Date of Award



Biomedical and General Engineering


Lily Laiho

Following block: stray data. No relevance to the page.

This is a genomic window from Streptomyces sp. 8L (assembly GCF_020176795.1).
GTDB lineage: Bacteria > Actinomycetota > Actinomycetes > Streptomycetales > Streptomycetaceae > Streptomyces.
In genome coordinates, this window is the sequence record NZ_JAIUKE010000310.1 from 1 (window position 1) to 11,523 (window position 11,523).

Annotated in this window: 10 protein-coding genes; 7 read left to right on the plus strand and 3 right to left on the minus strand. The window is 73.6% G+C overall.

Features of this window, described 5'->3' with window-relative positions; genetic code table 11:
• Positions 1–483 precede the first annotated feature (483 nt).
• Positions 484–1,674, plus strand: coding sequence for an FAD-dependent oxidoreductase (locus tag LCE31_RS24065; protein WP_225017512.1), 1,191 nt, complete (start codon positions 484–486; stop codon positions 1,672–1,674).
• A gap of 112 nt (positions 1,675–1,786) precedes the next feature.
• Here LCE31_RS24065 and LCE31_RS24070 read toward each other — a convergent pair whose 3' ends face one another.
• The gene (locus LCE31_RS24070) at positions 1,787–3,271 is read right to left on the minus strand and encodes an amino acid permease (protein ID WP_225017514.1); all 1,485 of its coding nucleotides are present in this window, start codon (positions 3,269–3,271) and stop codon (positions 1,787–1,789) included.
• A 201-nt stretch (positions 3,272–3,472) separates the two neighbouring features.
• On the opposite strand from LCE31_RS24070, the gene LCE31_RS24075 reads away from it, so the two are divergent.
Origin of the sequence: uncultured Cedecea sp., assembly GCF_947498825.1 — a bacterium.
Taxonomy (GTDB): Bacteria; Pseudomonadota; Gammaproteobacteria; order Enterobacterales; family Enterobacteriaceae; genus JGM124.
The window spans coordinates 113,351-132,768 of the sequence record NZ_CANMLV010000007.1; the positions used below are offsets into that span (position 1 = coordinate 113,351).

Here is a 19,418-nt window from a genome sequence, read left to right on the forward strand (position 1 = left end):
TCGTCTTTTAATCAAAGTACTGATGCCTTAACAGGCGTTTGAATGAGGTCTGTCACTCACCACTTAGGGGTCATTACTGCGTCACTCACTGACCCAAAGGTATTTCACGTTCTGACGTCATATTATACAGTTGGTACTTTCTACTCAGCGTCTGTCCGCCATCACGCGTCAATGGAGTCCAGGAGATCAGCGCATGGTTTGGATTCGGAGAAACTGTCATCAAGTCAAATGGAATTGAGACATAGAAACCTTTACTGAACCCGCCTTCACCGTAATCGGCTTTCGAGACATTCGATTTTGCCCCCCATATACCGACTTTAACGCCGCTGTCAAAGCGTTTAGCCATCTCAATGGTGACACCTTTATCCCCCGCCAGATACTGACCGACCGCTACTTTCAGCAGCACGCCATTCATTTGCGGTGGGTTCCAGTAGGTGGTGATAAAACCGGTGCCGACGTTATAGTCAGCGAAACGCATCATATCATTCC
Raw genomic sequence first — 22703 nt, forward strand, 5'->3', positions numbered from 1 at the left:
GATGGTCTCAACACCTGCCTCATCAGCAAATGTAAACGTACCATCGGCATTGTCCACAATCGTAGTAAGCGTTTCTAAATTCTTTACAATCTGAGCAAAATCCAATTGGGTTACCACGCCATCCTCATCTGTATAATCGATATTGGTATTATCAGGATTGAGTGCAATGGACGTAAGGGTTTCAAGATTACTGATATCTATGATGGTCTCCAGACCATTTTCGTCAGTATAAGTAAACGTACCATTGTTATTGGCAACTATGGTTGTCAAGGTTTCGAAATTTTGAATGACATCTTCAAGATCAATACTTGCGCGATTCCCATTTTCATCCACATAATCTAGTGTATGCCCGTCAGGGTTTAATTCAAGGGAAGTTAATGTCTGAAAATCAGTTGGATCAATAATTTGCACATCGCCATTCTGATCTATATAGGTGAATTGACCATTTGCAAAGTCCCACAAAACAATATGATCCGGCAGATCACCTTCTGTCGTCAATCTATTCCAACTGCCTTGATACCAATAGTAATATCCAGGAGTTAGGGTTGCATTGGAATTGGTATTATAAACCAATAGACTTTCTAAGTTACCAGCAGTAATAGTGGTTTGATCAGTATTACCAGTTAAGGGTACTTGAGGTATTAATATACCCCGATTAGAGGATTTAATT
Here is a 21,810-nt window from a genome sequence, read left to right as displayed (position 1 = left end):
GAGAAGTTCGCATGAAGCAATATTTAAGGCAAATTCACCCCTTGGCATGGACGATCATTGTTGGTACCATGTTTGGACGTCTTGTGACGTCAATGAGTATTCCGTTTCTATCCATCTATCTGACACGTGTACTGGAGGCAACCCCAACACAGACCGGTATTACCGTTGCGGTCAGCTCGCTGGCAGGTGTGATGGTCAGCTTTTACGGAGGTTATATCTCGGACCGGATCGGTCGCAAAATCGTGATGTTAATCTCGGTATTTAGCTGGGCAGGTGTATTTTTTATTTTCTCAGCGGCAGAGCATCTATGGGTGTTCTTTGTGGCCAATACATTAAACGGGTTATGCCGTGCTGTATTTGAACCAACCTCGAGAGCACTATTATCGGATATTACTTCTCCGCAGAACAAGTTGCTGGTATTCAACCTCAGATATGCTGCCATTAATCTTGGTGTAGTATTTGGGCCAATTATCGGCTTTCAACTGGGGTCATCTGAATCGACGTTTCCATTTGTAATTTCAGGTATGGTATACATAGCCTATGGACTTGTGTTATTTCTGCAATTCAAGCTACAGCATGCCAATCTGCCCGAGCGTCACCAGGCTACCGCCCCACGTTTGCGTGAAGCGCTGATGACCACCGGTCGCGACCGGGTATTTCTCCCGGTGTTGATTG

The focus of this thesis was to capture and measure carbon dioxide concentrations upon exhalation to determine if an apnea event is occurring. Research in the fields of respiratory physiology and apnea built the foundation for the design of the standoff infant apnea monitor. The monitor is designed to track infant respiration using carbon dioxide and sound signatures of breath without touching the infant. Each detection system, audio and carbon dioxide, were designed separately and brought together for a final proof-of-concept device. The software was developed using LabView and run on a Netbook. Testing was conducted on healthy adults to fine tune the carbon dioxide sensor and measure its response during simulated apnea events. Overnight testing showed that the combined system detected fewer false alarms than either system alone. Infant testing was conducted to determine if the proof-of-concept standoff monitor could detect infant breath at specified distance. The results showed that both detection systems can detect infant breath consistently at distances less than one foot from the infant and poorly at distances exceeding one foot. Finally, conclusions were drawn and interpreted to aid in the design of future generations of the standoff infant apnea monitor. Other research avenues where this technology may be useful were also discussed.